COVID has thrown the entire world into crisis; no country has been spared the significant human, social, and economic toll. Notwithstanding, the recently published International Monetary Fund (IMF) Staff Report for the 2020 Article IV Consultation acknowledges that the Government’s handling of the coronavirus pandemic and its articulated macroeconomic plans have produced notable results when it comes to saving lives and minimizing the fall- out.
Calls from the IMF to broaden the tax base with income taxation are not new, as they have featured in all staff reports in at least the past ten years. While the government has taken these recommendations into consideration, it has made no commitments regarding the prospect of income tax; its internal discussion regarding tax reform is part of a previously announced exercise to review tax policies.
“We take our commitment to achieving fiscal sustainability seriously. Naturally, this includes considering a range of tax reforms to create a more broad-based, equitable system. The Government has already committed to reviewing recommendations made by the Economic Recovery Committee (ERC) regarding the business license regime and real property tax; however, as has been stated before, the government is not contemplating the adoption of a personal income tax regime,” said Kwasi Thompson, Minister of State for Finance.
In recent years, the Government has strengthened tax administration by improving and, in some instances, replacing old, antiquated systems, with more efficient digital versions, and will continue to do so. This work includes the ongoing phased roll-out of Click2Clear, the new Electronic Single Window at the Customs Department, and the ongoing Real Property Tax project at the Department of Inland Revenue.
“Beyond tax reform, our top focus is the immediate economic recovery as well as accelerating economic growth over the medium and long term. In keeping with our articulated plans, we will do this by investing in small business development; building a robust entrepreneurial ecosystem; removing the impediments to the ease of doing business; stimulating growth in strategic new industries to support economic diversification and driving the national digital transformation agenda and other structural reforms. We fully recognize that by focusing on accelerating economic recovery and pursuing robust economic growth, we can put the country on a trajectory to meet the additional demands caused by this period of economic dislocation without recourse to significant additional taxation,” noted Minister Thompson.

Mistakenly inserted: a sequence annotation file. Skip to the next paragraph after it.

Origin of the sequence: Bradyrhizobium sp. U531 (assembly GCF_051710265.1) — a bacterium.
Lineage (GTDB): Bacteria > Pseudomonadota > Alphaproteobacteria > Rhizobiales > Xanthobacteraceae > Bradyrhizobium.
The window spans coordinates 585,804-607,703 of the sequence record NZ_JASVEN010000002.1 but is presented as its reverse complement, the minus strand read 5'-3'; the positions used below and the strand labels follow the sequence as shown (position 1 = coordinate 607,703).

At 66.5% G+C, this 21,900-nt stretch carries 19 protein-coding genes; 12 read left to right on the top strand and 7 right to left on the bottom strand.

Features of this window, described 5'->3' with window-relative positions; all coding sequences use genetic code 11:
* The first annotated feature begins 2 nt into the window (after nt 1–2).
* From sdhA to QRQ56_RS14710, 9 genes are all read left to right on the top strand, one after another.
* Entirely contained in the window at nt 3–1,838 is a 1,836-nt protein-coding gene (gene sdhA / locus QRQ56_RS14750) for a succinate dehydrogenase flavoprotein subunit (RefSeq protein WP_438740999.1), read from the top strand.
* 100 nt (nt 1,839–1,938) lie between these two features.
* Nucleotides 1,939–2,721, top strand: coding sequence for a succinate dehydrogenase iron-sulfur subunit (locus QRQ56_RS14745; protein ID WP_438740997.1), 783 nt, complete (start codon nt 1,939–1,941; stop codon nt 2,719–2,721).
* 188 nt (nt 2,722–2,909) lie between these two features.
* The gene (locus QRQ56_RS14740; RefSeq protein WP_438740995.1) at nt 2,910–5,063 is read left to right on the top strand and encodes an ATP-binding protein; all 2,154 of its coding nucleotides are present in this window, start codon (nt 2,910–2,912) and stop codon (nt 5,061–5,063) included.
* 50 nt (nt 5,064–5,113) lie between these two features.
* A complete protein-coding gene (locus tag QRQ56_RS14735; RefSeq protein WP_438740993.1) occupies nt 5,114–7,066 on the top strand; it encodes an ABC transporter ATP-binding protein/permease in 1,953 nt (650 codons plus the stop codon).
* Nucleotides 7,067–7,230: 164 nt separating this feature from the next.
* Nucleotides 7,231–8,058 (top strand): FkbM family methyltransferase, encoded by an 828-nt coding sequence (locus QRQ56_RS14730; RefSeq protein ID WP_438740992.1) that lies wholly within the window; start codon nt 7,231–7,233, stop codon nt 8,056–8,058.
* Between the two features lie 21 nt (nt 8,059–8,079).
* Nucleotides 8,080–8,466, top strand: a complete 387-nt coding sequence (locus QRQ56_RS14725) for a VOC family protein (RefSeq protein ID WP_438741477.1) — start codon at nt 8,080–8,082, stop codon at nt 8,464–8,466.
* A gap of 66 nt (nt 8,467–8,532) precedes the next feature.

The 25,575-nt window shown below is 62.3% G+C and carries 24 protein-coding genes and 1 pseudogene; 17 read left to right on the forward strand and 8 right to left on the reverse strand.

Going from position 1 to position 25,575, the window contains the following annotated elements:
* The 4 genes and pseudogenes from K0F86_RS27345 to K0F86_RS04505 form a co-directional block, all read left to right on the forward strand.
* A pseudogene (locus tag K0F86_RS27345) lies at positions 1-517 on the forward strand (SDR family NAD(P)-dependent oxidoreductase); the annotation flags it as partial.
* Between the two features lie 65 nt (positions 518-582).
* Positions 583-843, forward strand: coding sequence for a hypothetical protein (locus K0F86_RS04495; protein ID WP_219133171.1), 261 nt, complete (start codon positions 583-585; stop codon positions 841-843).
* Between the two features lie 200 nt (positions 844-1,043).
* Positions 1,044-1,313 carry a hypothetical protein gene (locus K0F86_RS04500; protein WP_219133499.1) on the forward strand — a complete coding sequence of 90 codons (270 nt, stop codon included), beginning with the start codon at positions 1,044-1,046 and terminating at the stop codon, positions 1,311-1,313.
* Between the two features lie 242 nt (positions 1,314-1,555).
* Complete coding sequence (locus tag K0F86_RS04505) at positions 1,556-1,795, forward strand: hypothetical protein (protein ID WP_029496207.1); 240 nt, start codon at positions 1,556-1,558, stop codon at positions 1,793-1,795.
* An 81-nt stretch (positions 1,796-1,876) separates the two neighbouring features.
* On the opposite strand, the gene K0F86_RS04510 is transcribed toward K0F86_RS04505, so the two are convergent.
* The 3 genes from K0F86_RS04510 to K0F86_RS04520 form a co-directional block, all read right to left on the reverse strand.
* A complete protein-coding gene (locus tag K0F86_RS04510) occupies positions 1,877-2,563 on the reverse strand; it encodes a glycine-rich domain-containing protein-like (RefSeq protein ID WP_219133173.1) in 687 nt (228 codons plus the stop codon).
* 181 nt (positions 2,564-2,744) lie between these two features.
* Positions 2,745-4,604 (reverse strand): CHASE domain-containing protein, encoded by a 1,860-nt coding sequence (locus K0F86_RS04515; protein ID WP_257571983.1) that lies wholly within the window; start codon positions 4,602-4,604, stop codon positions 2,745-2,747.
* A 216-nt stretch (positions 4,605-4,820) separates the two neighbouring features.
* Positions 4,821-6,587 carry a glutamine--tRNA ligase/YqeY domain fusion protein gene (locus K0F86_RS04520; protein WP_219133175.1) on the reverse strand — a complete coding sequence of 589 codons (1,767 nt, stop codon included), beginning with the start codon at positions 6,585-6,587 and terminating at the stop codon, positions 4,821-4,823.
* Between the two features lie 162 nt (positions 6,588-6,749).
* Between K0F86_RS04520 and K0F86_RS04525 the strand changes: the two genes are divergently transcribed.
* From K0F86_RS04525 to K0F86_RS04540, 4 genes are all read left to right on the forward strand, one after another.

“We were happy to see that the Board of the IMF has supported its staff’s view that the Government’ has mounted a successful response to the pandemic. Many have noted the effectiveness of our policies to increase social support through unemployment and food assistance, and our targeted approach to recurrent and capital expenditures. These have all helped to take care of Bahamians as we strive towards economic recovery and the IMF’s initial remarks show that our plan is working,” said Kwasi Thompson, Min. of State for Finance.
In a statement released about the Board of Directors’ concluding statements, the Government said it was pleased to see the IMF Board agree with the government’s near-term priority to save lives and livelihoods and the Government’s decision to postpone the achievement of public debt targets by another two years in response to the pandemic. The report also acknowledged the tangible actions the Government is taking to accelerate government reforms, particularly with respect to the country’s fiscal management.
Four key pieces of legislation are either out for public consultation or have been tabled in Parliament, including the Public Procurement Bill, 2020, the Public Debt Management Bill, the Public Financial Management Bill and the Statistics Bill. These transformative pieces of legislation will rebuild a new foundation for the country’s macroeconomic framework, and further shape the culture of fiscal transparency and accountability that was institutionalized with the Fiscal Responsibility Act, 2018.